“As the keeper of this scroll, Temple B’rith Shalom accepts its special responsibility: to care for and learn from the Torah,” reads a message in the Reform congregation’s membership directory. “It is a reminder of the Jewish community of Slaný that disappeared in the Holocaust, and their devotion to Torah. As we care for the scroll, we remember them and we learn about their times and their lives.”
Story of the ‘Holocaust Torahs’
The Czech Memorial Scrolls – often called the “Holocaust Torahs” – have a unique story. As congregations throughout Bohemia and Moravia disappeared after the Nazi invasion, a group of members of Prague’s Jewish community devised a way for about 100,000 religious items, including approximately 1,800 Torah scrolls, to be sent to what became the Central Jewish Museum in Prague, according to czechmemorialscrollstrust.org.
In 1964, the Westminster Synagogue in London purchased 1,564 Czech Memorial Scrolls. Most of the scrolls could be traced to a specific Jewish community in prewar Czechoslovakia; 216 could not. Those whose history cannot be traced are called “orphan Torahs.” Temple Beth Shalom in Sun City has such a Torah.
According to the Czech Memorial Scrolls Trust site, scribes spent many months viewing the scrolls, determining which ones were still kosher or could be made usable, and which ones could only be used as memorials.
One professional sofer, David Brand, spent nearly 30 years restoring and repairing many of the scrolls, which then were loaned to congregations around the world.
About 1,400 of the 1,546 scrolls are currently on loan to congregations and more than 1,000 of these are in the United States. All of them remain the property of the Memorial Scrolls Trust. The others are in display at the trust’s museum, located at West-minster Synagogue in London. Those that are not in good enough condition to be used during worship services are displayed in museums, Shedroff says, which includes one that used to be on display at the Sylvia Plotkin Judaica Museum in Scottsdale.
One of the loan requirements is that every five years, the recipient must provide the trust with a condition report and that the Torah must be returned to the trust if the synagogue closes or merges.
Unfortunately, as synagogue leadership changes, the history of the Torah – as well as responsibility for it – is often forgotten.
“There are some sad stories,” says Susan Boyer, the trust’s U.S. director. More than 100 scrolls are currently lost, meaning that the trust has no record of what happened to them, she says.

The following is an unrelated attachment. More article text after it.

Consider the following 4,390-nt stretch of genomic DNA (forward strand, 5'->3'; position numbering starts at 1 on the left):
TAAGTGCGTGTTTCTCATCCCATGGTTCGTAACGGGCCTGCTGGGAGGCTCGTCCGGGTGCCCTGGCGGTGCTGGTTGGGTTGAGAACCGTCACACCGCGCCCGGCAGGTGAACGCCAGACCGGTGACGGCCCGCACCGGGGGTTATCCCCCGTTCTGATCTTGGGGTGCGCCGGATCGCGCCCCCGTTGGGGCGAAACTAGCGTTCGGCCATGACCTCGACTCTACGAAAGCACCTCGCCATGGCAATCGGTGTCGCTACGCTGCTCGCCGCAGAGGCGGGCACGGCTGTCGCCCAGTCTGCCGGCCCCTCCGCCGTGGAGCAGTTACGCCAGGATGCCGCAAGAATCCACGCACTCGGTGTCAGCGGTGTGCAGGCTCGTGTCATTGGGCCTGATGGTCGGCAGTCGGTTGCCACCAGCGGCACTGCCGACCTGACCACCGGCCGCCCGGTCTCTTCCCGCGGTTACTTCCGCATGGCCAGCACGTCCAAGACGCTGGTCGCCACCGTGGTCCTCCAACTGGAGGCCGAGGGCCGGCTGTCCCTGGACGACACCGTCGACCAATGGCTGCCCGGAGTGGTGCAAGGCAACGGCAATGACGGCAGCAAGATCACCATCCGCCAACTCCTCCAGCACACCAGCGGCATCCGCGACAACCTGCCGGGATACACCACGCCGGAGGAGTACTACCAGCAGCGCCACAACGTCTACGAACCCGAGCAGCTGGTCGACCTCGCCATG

Each scroll is identified with a gold-colored plaque on the base of the handle plate. Shedroff encourages congregations to check their Torahs for this plaque. The text lists the number assigned to the scroll (1 through 1,564) and reads, “Czech Memorial Scroll, Westminster Synagogue London, 1964-5724.”
One of these lost Torahs, Number 508, was last traced to a Scottsdale synagogue that no longer exists.
When a memorial scroll is entrusted to a congregation on a long-term loan, the congregation is committed to giving the Torah a prominent and meaningful role in the synagogue’s spiritual and educational life, according to a document that lists the trust’s conditions of the loan. “Each scroll is a messenger from a martyred community that depends on its new congregation to ensure that they are remembered as individuals, and that their local Jewish heritage is cherished.”
As it says in “The Second Life of Czech Torah Scrolls,” a publication by the Jewish Museum of Prague: “These congregations are building a bridge between the past, present and future and are helping to preserve a historical memory of events that must never be forgotten.”
To learn more about the Czech Torah Scrolls, visit czechtorah.org. Contact Lee Shedroff, 623-376-8737 or firstname.lastname@example.org. Contact Susan Boyer, email@example.com. At press time, Jewish News was unable to confirm the whereabouts of all the Holocaust Torahs in the Valley to provide a full list here.
This article first appeared in the Oct. 5, 2012 issue of Jewish News of Greater Phoenix.